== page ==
Self Explanation Exercise in Philosophy
Contributed by Federica Bocchi, Ph.D Candidate in Philosophy of Science
Thank you, Maria, for introducing the notion and the practice of self-explanation as a useful pedagogical technique that can help our students. In the post, you write: “Self-explanation should promote the student to put into words why they are moving from point A to point B instead of just doing it, which will allow the student to contextualize the processes behind the learning and apply those processes to other scenarios.” I’d like to follow up on your key point by discussing how to use self-explanation in my discipline: philosophy.
Instructors often assume that students will develop strategies to retain information and independently transfer their skills from one subject to the other. Nonetheless, instructors might find it beneficial to explicitly address how this skill is developed by introducing a self-explanation activity.
I implemented a self-explanation exercise in my philosophy classes during the 2022 Summer term. For this idea, I am indebted to Prof. Lydia Patton, who uses a similar exercise on the first day of her philosophy of physics classes.
A core skill in philosophy is the ability to analyze and reconstruct written arguments, which often come in the form of long essays. I have devised an exercise to encourage students to reflect on the structure and the various components in a philosophy article and to match a numbered table containing philosophy jargon to pieces of the text. In other words, they have to read the text and assign the right number to various paragraphs and phrases.
The table can be something like this:
|1||Main thesis of the paper||This is usually, but not always, found in the introductory paragraph|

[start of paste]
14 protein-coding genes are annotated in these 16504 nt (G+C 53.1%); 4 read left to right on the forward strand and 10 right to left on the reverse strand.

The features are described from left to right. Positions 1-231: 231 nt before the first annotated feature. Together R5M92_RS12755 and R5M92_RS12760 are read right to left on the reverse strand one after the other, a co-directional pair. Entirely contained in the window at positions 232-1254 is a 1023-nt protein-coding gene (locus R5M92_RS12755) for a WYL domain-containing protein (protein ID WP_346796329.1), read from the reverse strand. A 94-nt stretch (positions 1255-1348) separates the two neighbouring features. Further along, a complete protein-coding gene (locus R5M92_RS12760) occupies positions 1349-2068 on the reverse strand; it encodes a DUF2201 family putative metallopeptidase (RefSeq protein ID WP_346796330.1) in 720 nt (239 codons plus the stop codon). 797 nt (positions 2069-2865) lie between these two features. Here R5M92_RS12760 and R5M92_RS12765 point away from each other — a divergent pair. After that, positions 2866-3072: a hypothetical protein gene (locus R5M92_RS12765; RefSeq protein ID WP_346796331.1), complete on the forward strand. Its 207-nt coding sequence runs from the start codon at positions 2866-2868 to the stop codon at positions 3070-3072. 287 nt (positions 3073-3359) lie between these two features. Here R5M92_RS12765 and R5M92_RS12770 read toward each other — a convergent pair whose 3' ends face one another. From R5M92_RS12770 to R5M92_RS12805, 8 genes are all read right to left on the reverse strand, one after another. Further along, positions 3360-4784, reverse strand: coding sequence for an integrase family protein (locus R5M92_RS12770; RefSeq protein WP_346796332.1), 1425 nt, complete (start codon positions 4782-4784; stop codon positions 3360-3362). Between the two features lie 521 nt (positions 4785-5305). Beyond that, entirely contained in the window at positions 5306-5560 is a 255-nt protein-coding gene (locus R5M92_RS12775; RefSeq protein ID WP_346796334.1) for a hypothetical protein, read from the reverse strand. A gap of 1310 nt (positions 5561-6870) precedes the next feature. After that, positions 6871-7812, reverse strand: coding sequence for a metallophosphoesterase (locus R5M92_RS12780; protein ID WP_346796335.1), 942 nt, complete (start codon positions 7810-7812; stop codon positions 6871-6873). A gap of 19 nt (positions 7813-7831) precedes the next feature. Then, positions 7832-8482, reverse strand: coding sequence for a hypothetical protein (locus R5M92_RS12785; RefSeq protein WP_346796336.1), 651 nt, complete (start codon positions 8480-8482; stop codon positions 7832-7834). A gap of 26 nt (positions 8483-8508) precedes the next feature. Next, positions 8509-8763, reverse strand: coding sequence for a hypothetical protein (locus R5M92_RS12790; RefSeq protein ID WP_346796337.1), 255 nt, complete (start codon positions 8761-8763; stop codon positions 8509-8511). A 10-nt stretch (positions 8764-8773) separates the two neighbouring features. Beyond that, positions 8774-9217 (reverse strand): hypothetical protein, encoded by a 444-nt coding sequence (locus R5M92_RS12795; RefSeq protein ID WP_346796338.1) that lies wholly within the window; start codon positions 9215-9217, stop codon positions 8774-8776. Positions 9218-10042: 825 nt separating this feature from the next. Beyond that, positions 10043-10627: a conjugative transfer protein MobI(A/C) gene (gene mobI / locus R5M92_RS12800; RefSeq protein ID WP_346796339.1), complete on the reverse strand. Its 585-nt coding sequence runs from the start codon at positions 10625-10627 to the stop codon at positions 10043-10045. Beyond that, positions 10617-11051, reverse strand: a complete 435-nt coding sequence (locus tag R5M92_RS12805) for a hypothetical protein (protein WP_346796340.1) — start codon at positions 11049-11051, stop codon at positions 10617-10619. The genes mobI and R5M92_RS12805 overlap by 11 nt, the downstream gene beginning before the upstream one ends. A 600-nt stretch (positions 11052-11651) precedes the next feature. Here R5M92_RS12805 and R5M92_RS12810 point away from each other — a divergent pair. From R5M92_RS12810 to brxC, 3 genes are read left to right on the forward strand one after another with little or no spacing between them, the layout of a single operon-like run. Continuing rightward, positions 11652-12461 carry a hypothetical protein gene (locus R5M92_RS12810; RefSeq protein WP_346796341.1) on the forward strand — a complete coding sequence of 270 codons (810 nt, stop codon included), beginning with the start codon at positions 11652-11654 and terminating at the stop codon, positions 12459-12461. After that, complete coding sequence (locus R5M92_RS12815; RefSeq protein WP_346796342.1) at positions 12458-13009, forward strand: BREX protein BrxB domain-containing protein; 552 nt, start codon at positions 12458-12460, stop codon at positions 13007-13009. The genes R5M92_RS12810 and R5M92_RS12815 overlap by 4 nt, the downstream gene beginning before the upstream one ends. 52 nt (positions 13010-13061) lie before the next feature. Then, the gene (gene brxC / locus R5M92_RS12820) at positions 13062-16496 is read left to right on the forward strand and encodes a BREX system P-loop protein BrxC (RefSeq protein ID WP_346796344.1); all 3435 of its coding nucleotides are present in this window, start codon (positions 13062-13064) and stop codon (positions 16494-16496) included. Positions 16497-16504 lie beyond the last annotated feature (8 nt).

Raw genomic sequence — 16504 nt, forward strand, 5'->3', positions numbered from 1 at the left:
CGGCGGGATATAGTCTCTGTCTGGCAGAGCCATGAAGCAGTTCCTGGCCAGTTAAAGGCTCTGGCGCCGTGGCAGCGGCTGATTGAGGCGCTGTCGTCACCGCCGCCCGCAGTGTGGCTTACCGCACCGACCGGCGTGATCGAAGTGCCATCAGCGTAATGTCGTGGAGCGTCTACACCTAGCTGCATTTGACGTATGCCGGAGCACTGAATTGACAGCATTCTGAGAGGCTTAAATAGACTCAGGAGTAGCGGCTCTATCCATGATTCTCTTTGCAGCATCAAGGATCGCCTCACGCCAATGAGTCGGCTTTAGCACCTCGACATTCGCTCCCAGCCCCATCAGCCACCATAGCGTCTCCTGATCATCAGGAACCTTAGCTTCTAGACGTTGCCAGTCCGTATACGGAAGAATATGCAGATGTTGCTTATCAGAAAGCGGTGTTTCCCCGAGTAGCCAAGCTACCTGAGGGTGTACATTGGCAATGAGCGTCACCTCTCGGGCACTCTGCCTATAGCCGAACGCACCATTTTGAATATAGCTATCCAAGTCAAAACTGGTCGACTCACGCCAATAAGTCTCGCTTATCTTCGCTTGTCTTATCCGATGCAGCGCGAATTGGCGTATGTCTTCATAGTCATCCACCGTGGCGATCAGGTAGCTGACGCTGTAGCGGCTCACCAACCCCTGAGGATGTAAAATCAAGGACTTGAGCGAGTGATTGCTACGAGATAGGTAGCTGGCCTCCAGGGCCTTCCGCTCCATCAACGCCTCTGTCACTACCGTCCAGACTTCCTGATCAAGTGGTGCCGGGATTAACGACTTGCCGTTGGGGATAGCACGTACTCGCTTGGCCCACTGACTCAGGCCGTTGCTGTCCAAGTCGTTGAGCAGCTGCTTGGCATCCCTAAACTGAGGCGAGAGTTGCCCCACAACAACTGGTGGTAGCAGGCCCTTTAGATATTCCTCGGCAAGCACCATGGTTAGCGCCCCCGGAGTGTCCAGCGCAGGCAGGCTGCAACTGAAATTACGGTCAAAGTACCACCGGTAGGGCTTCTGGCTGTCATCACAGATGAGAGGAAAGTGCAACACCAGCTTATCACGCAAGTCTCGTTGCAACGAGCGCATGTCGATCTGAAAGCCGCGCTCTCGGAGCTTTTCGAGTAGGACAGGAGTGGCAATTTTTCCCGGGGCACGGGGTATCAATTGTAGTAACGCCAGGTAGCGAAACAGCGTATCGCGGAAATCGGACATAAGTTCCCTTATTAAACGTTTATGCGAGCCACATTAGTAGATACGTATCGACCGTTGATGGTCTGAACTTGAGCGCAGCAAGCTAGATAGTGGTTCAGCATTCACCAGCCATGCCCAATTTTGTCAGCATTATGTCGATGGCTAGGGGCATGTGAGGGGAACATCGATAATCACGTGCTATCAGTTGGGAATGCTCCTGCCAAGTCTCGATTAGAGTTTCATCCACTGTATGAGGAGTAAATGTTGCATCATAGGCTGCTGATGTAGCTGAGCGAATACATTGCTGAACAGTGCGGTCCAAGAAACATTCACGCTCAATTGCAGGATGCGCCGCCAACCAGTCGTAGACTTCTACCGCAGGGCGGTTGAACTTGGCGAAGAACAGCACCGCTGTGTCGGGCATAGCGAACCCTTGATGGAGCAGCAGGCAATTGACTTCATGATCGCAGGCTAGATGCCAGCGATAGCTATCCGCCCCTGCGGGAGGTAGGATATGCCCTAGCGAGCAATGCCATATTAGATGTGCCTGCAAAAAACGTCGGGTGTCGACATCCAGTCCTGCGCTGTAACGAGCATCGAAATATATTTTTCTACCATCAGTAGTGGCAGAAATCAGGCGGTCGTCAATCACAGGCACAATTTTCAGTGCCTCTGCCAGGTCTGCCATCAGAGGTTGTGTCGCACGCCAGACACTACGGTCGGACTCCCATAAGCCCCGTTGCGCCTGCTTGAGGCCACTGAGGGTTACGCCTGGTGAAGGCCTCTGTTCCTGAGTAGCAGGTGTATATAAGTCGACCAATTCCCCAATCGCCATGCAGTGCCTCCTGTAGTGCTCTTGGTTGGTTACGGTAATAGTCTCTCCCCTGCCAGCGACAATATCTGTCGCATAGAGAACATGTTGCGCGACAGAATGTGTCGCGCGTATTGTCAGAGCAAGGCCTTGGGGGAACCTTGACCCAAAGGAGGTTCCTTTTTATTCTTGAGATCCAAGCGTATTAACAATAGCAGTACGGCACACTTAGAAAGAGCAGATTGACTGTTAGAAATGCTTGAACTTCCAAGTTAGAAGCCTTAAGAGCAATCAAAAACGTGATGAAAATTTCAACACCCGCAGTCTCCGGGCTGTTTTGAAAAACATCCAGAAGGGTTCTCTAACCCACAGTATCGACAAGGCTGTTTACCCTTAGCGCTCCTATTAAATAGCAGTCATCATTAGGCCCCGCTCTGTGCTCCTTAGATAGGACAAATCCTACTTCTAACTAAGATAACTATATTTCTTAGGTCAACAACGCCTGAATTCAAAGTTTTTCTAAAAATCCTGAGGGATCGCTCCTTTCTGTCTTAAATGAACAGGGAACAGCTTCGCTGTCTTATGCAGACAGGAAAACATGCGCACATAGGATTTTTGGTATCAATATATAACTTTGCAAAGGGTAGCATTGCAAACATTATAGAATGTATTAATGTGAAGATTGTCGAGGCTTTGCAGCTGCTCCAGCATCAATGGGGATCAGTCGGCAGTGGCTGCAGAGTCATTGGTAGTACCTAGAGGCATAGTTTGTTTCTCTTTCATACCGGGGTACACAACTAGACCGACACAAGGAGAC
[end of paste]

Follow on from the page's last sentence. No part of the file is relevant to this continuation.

|2||Secondary thesis of the paper||This can be a logical consequence of the main thesis or a request for changes in policies, legal system etc.|
|3||Empirical evidence for the main thesis||Philosophy article should include observations of data collected in empirical studies. Always cite the empirical literature!|
|4||First possible objection||Every professional philosophy paper considers at least one objection to the main thesis. The objection can target the premises endorsed by the paper’s author or show dubious consequences of the paper’s main thesis (in the form, for example, of a mental experiment)|
|5||Response to first possible objection||Every professional philosophy paper is able to address at least the main objections to the main thesis. Sometimes an author must “bite the bullet” and adopt a consequence they had not envisioned before for the argument to stand|
|6||Second possible object||Yes, there might be more than one objection|
|7||Mental experiment||An argumentative form in which an hypothetical situation is presented to elicit philosophical intuitions. It is not merely a philosophical toolhink about Einstein’s two twins mental experiment!|
|8||Deductive argument||An argumentative form in which, if you accept the premises, then you must accept the conclusion|
|9||Inductive argument (e.g. inference from sample)||An argument in which the premises might be right but the conclusion might be false (even if it is strong)|
|10||Definition of “…”||In philosophy we care about definitions! A lot hinges on which definition you adopt of, for example, “sustainability” or “value”…|
Each of you can adapt this table to fit the technical vocabulary proper to each subfield of philosophy, and it might be useful as scaffolding to analyze many philosophy articles. In addition, you can ask students to personalize the description associated with each term to match the paper they are working on. Alternatively (thanks, Maria, for suggesting this!), students might be asked to provide their own examples, a perfect strategy to prompt knowledge transfer.
Students who are new to philosophy and our rigorous writing style might find it extremely hard to identify these components in a paper. For this reason, my strategy is to provide them with a paper where I myself did the same exercise. Feel free to email me at email@example.com to let me know what you think about this exercise!